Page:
In CT, its written into statute effectively that presence of a firearm is not RAS.

Don
 
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A few thoughts:

There is certainly a point at which some resistance should be added to the interaction. The first "can I see your LTC?" is probably not the best choice.

Who carries a J-frame in the front pocket of tight jeans?


Chris


Maybe that should have been the question....lmfao.....
 
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Cuz being "stopped" for no reason seems like an invasion. I mean WTF?... And in this restaurant I'm guessing 30 percent of the people dining there (and probably 90 percent of the workers) aren't citizens and there had to be at least six dudes who looked Iike they were dealing something - and I don't mean blackjack...

i see it the same way as your buddy...no big deal, cause it sounded like a convo starter or maybe he wanted to give him a heads up that he was printing and to find a better way to carry...but def sounds like you guys need to find a better restaurant before you find a used needle in your burger
 
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Don is correct about CT law, as usual. I spoke to my state rep, Doug Dubitsky about it recently. Doug is a good guy, pro-2A, conservative R, a rare thing in CT, especially in CT politics. Anyway, said at the end of the last legislative session that just ended they wanted to pass a law in CT that the police could demand to see a pistol permit for no reason. It didn't make it to a vote because they ran out of time basically. So it will likely come up again and knowing CT it will pass. For now though in CT they have to have reasonable suspicion that you have committed a crime in order to ask you for your pistol permit, even if you are open carrying in downtown Bridgeport.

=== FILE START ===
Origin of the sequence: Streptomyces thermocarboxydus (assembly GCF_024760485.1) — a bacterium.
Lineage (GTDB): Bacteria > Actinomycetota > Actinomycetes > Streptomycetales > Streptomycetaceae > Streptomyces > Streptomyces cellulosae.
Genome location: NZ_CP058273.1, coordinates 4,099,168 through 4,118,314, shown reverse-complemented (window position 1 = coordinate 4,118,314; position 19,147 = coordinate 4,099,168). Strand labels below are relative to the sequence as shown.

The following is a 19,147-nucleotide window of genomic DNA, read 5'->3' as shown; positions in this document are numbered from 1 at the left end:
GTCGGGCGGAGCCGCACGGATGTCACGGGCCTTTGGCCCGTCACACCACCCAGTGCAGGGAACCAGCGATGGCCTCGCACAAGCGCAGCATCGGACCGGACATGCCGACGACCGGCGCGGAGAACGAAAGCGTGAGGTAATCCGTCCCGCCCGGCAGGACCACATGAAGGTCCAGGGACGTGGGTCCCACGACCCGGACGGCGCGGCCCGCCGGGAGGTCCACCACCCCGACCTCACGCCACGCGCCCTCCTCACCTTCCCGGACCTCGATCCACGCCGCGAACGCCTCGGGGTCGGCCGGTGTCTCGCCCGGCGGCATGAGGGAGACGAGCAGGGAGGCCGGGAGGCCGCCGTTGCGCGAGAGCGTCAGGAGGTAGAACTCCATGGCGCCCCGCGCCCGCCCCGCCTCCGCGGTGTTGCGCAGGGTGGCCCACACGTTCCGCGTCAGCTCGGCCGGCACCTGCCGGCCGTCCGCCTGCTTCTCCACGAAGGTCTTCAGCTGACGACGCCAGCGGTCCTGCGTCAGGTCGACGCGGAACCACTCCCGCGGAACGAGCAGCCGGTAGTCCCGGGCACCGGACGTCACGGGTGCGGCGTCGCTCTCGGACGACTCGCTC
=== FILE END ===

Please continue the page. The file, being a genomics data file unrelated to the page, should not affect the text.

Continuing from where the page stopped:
For me in CT, if a cop asks to see my permit my plan is to ask if I am under suspicion of committing a crime. If the cop says no and walks away, great. If he doesn't answer me but just keeps asking to see my permit as they are known to do then I will show him the permit but make it clear I am doing so voluntarily to avoid the hassle but I will ask again what crime I am under suspicion of committing. If he says I am not under suspicion of any crime but he just wanted to see my permit I will say ok but remind him that I was under no legal obligation to show him my permit just because he wanted to see it, I'm just voluntarily complying to avoid making both of our days a PITA. If he refuses to tell me why he asked for the permit, as they are known to do, I will report him to his supervisor with citation of CT law, noting what his officer did wrong as well as a reminder of the court cases CT PDs have lost in this regard costing tens of thousands of dollars and a lot of embarrassment for those PDs.